They seem comfortable in their own skin. Perhaps one reason students tend to like these faculty is that they like themselves, without being in love with the sound of their own voices. This is related to not taking themselves too seriously, but it goes beyond that. The root cause of bad teaching is a fundamental lack of self-confidence, leading teachers to overcompensate by being unreasonably demanding, aloof, or condescending to students.

Paradoxically, professors who appear arrogant and narcissistic are often trying to cover up what they perceive as profound deficiencies in their own personalities and abilities. The best teachers are confident without being arrogant, authoritative without being condescending.

They are tremendously creative. They are always willing to entertain new ideas or try new things — sometimes even on the fly. "Innovation" is a buzzword nowadays, but the term seems applied almost exclusively to the use of technology.

My own best teachers, though, were truly innovative, coming up with creative ways — sometimes on the spur of the moment — to help us understand, internalize, and remember what they were trying to teach. What made those teachers innovative was not tools or technology but their minds.

They make teaching look easy. We all know it isn’t. Ultimately, great teachers are like great athletes, dancers, or musicians. We may know, cognitively, that what they do isn’t easy, but they seem to do it so effortlessly that we’re lulled into thinking it’s no big deal — until we try it ourselves. Then we learn quickly just how difficult it is to play a sport or an instrument — or teach — at a very high level. I didn’t fully appreciate that until I became a teacher myself and discovered how easy it is to fall short in the classroom.

Most of these things I’ve mentioned here are personality facets. We can’t control whether or not we have them or to what degree. No doubt, there is some truth to the idea that certain people are just born teachers because they happen to be blessed with these traits in abundance.

Even if we are not "born teachers," we can work to develop the qualities of those teachers in ourselves. We may never be as funny, approachable, or creative as our favorite teachers. But simply by recognizing those traits as desirable, by acknowledging that we don’t possess them to the degree we would like, and by committing ourselves to working on those areas, we can become more approachable, creative, and, yes, funnier than we would be otherwise. It’s the journey of self-improvement that makes the difference.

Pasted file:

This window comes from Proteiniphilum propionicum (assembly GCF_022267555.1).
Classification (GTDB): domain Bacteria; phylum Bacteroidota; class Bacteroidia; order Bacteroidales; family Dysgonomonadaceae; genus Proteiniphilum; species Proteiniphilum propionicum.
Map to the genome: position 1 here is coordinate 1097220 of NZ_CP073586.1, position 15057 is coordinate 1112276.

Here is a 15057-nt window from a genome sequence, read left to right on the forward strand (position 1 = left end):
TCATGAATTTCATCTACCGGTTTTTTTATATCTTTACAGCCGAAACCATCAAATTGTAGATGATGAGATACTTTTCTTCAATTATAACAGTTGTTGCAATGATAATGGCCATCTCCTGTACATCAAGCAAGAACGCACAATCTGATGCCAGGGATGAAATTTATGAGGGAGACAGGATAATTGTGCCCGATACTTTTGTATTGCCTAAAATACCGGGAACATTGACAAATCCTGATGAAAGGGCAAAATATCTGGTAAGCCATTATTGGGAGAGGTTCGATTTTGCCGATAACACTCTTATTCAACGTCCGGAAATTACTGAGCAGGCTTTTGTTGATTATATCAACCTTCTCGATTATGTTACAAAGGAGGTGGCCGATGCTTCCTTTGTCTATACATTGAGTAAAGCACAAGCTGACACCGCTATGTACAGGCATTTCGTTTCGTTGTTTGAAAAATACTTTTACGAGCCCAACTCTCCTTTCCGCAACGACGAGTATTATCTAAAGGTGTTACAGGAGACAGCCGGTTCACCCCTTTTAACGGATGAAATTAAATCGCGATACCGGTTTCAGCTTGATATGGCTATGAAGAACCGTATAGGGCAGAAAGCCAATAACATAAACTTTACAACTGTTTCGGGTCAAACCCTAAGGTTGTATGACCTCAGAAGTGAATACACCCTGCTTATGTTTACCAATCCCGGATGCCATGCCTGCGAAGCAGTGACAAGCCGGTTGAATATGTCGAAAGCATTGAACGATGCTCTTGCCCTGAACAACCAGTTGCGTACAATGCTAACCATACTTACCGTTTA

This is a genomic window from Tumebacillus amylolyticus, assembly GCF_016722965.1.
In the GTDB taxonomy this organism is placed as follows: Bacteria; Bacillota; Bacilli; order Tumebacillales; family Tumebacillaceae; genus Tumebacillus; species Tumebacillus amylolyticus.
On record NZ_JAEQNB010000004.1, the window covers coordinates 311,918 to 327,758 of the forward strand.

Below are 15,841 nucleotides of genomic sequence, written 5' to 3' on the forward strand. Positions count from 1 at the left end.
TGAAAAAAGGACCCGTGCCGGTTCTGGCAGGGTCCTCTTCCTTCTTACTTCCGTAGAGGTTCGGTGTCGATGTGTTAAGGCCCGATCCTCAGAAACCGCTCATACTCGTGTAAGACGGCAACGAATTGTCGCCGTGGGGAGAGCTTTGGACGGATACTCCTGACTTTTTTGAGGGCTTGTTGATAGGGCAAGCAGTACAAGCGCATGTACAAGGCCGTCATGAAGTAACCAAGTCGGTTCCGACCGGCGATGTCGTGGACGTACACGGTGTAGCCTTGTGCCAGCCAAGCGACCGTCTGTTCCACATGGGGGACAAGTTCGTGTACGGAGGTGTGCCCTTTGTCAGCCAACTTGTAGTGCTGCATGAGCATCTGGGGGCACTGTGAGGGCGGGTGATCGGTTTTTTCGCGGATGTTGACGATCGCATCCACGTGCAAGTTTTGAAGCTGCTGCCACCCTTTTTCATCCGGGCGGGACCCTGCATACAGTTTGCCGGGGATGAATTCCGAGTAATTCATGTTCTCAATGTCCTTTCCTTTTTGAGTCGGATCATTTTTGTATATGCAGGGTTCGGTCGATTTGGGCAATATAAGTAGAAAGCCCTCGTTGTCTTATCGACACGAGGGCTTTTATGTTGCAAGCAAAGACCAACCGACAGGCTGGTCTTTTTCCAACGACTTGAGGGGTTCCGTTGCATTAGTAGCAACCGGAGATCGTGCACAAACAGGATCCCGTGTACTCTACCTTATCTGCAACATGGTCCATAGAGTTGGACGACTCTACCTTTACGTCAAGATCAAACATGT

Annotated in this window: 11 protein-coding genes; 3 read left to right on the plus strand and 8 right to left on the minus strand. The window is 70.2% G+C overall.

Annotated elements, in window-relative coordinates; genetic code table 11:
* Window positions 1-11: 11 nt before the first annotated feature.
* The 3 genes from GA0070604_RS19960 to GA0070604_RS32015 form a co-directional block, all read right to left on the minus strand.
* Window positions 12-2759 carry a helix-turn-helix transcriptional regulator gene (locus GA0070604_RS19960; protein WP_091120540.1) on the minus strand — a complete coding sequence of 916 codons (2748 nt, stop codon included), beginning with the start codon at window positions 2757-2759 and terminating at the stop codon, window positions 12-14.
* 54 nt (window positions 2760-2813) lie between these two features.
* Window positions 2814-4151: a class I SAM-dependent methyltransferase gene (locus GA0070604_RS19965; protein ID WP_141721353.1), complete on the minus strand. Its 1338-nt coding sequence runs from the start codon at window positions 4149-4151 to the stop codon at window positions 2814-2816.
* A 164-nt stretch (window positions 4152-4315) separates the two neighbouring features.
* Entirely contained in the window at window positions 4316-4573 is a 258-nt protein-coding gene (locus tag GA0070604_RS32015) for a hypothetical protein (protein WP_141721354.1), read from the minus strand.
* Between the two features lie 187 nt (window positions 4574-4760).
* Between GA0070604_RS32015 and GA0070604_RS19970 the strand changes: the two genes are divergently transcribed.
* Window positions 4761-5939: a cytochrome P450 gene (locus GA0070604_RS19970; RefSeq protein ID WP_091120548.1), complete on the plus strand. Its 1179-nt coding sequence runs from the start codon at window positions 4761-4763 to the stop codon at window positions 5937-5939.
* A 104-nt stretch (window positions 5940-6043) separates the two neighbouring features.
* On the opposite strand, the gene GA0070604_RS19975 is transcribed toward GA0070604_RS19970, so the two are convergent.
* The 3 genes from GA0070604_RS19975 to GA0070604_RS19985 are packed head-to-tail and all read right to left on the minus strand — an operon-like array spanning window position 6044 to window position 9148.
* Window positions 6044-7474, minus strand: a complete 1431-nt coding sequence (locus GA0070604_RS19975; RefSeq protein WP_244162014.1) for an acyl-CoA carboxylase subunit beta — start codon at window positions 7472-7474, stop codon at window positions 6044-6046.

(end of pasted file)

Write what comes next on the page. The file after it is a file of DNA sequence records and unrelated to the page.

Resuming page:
Rob Jenkins is an associate professor of English at Perimeter College of Georgia State University and author of Building a Career in America’s Community Colleges. He writes monthly for our community-college column and blogs for Vitae. The opinions expressed here are his own and not necessarily those of his employer.

Figure it Out Friday's: Lesson 013 - Part Two

Figure it Out Friday's: Lesson 013 - Part Two

Welcome to, "Figure it Out Fridays: Lesson 013 - Part Two," Ear Training Guitar Lesson. 

Here's the Answer Key for, "Figure it Out Fridays," Ear Training Lesson 013.

In this series, we study how to transcribe a new guitar melody or chord progression every week. Musical ideas are released on Tuesday, with the Music and TAB's released that same week on Fridays. Do your best on the days "in between" to learn the different guitar parts. 

Up-Load your guess of Tuesdays guitar idea (from the part one lesson) to your YouTube channel. Share your examples on; GooglePlus, Twitter and on FaceBook. 

Be sure to check-out the "Part Two" video released every Friday to learn exactly how Tuesdays guitar part looks charted to TAB and in Music Notation. Enjoy the series!

Figure it Out Fridays: Lesson 013 - Part Two

A Guitar Practice Schedule - Designed by a Psychologist...

Courtesy of Ian Temple

This Psychologist Wants You to Stop Wasting Your Practice Time...

“Practice makes perfect” is a classic cliché – it contains elements of the truth but misses the whole story by a long shot. As musicians, we’ve all experienced times when we master a new concept in seconds, and other times when we’ve been working on the same song for years with seemingly no progress. What accounts for the difference?